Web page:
At a Wall Street Journal CEO Council forum on Tuesday, John Bussey, a WSJ associate editor, asked the gathered top executives to raise their hands if they planned to use the huge corporate tax cut hurtling through Congress to increase capital investment, a key selling point for the tax bills from the White House and congressional Republicans. Almost no hands went up. "Why aren't the other hands up?" asked President Trump's top economic adviser, Gary Cohn, sitting on stage. Gerard Baker, WSJ editor-in-chief, echoed the question.
1. Tax-overhaul backers say corporate rate cut will encourage investment by businesses
2. During #wsjceocouncil interview with Gary Cohn, WSJ asks CEOs to raise hands if they'll boost investment if rates cut
3. Few CEOS raise hands
4. Cohn asks: "Why aren't the other hands up?" pic.twitter.com/5PI60NlW0A
— Tim Hanrahan (@TimJHanrahan) November 14, 2017
"Maybe the CEOs were tired," The Washington Post speculates. "Maybe they didn't hear the question." But in fact, there are serious reasons to doubt that companies would plow their extra money into new factories and equipment, or new hiring. As Trump points out, stock indices are already at record highs and companies are pulling in record profits, and if they aren't investing now, why would they start after tax cuts?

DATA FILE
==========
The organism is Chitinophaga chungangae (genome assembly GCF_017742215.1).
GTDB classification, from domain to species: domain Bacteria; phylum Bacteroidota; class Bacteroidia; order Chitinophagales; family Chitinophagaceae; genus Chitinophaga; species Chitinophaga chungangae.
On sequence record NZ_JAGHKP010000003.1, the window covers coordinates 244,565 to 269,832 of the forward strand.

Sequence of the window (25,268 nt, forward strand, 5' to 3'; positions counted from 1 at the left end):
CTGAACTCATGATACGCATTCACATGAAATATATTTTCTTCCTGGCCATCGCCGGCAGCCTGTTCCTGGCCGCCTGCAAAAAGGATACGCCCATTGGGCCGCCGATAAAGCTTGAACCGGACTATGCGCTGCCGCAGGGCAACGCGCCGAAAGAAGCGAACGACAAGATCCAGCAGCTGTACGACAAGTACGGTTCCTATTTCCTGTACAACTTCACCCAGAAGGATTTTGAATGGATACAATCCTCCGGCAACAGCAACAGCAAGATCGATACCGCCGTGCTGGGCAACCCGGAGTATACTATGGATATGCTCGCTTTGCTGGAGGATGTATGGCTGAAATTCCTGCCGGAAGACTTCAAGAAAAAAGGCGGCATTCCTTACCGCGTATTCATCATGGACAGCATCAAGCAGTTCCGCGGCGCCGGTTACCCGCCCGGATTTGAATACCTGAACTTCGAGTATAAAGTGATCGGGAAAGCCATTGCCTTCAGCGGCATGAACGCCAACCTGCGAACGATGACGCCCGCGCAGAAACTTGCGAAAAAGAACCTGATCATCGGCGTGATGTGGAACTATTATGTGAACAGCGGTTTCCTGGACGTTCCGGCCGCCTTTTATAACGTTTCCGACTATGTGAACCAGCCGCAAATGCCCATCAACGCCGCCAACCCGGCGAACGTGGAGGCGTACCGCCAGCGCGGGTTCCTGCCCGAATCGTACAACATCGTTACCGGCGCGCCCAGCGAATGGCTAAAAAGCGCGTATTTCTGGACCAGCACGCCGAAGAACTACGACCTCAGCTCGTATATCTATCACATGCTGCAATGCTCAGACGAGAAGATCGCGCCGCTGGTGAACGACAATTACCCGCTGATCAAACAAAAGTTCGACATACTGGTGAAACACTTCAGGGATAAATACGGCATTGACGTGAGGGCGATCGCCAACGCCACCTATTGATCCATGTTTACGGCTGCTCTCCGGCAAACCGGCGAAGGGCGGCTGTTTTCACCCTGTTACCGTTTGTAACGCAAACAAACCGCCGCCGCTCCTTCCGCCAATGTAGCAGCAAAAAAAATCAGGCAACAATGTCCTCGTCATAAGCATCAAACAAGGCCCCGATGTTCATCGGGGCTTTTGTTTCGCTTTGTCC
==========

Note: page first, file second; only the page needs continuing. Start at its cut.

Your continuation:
Secondly, the Post notes, in a survey of more than 300 executives at large U.S. corporations over the summer, most said they would use a tax windfall to pay down debt, buy back stock, or merge, with capital investment low on this list. Third, interest rates are rising, dampening the effects of tax cuts. When Axios asked economists about the GOP tax proposals, "we found little confidence that either the House or Senate proposals would boost GDP growth and wages, the stated aims."
So Cohn finding few takers for investment in a public forum might have been as telling as it was awkward. But at least he didn't ask them to clap. Peter Weber